Left to right: Tilda Swinton as Eve and Tom Hiddleston as Adam
Photo by Gordon A. Timpen
Courtesy of Sony Pictures Classics
ONLY LOVERS LEFT ALIVE
2013, 123 minutes
Rated R for language and brief nudity
Review by Joshua Handler
Jim Jarmusch's Only Lovers Left Alive features the most original take on the vampire genre I've seen, as it is a story about humans that just happen to survive on blood and live forever, not creatures who live to kill people. These vampires get their blood from hospitals' blood reserves, not directly from humans. In fact, this could be classified as a pacifist vampire film, as the vampires avoid killing humans for blood at almost all costs.
Only Lovers Left Alive follows the story of two vampire lovers, Adam (Tom Hiddleston) and Eve (Tilda Swinton), as they reunite in Detroit and live out some of their never-ending life there at Adam's home discussing the historical figures they've met and enjoying each other's company.
While the vampire aspect of Only Lovers plays a role in the film, Jarmusch treats Adam and Eve as people who are doomed to live forever together in the shadows. Adam and Eve only have each other and it is this lonely existence and their deep love for each other that keeps them together. Jarmusch infuses this love story with an abundance of cleverly-placed literary references (John Hurt plays Eve's friend Christopher Marlowe, the famed Elizabethan tragedian) that add to the richness and playfulness of the film's narrative. The humor in Only Lovers is very dry, but played to perfection by Hiddleston and Swinton.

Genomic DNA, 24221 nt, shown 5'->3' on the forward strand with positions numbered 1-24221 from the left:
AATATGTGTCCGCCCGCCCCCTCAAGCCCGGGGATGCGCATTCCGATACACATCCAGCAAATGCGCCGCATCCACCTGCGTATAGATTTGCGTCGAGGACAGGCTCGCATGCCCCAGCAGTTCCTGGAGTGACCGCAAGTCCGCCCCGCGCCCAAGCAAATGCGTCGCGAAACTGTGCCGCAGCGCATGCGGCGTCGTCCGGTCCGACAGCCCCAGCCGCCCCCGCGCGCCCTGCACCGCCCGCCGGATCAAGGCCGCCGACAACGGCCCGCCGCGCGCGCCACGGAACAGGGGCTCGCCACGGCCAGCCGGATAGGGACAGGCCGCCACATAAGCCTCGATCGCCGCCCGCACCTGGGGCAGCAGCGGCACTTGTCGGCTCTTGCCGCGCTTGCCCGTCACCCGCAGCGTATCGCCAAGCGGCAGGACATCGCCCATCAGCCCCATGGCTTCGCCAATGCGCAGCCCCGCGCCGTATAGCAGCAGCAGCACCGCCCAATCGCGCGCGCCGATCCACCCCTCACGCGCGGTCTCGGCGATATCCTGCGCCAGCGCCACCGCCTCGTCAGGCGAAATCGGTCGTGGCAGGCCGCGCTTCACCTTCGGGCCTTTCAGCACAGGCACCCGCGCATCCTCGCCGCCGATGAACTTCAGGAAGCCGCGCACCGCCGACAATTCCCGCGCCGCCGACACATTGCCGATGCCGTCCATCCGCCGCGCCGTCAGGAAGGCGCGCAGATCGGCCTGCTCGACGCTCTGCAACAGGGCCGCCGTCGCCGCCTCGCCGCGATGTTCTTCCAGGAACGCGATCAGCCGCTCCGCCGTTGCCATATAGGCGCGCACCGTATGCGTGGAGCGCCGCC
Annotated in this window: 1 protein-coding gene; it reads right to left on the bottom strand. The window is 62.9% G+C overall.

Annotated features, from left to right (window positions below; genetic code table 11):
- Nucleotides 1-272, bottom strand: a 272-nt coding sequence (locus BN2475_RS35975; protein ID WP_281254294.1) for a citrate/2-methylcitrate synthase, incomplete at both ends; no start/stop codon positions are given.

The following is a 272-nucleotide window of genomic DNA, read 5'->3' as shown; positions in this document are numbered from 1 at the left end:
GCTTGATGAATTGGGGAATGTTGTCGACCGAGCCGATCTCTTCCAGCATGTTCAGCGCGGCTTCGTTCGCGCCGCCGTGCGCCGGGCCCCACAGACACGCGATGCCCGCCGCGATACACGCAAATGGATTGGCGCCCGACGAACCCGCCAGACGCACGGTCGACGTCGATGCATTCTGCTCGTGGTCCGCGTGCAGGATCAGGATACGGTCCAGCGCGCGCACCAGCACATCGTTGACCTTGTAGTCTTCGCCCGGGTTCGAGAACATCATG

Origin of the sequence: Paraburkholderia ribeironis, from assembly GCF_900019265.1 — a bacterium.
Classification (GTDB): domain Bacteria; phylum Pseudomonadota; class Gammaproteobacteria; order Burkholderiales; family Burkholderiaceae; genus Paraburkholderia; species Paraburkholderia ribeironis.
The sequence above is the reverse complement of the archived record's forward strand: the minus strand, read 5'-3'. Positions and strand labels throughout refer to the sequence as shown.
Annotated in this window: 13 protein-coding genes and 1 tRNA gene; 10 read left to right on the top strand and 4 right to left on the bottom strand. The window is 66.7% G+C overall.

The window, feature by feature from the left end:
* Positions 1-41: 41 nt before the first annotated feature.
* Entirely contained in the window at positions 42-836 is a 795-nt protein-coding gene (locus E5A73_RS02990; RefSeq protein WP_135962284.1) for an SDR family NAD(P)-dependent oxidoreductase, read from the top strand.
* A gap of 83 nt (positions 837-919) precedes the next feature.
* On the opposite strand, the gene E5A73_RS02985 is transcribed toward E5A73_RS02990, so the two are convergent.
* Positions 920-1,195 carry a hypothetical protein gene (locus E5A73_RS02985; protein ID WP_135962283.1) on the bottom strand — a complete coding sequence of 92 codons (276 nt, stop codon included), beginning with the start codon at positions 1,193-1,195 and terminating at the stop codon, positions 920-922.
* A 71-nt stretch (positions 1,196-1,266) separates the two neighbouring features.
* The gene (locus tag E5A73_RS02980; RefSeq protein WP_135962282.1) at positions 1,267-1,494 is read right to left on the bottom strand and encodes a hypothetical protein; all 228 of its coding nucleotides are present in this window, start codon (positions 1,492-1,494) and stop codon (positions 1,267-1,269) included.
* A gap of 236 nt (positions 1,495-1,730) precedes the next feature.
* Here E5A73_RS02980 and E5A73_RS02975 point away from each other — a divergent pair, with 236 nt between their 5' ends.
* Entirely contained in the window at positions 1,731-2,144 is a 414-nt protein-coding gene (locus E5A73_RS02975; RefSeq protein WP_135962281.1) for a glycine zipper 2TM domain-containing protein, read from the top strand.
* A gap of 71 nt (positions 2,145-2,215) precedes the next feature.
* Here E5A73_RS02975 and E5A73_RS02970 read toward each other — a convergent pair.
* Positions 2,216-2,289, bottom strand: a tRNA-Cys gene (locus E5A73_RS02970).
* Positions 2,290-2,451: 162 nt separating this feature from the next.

Jarmusch adds a unique sense of style that shows in every frame of this film, from the fun '80s music that plays over much of the film to the gorgeous swirling overhead shots of Adam, Eve, and a record playing that open the film. This style adds to the hypnotic experience that is Only Lovers Left Alive.
Swinton and Hiddleston are dryly charming as Eve and Adam, respectively, and have believable chemistry. Adam and Eve are two opposites who have been together for a long time and Swinton and Hiddleston completely convinced me that their characters had actually been together for centuries. They seemed to know each other's every move and every word. The two actors play off of each other brilliantly and it is a pleasure to watch them deliver their lines with a dry wit and sharp precision.
Overall, Only Lovers Left Alive was a treat to watch. While the pace occasionally sagged, the film kept me engaged with its original screenplay, its odd charm, and most importantly, its humanity. This film won't be for everyone, but for Jarmusch fans, literature lovers, or those who just want something fun and different, this is a must-see. The last shot is an absolute kill.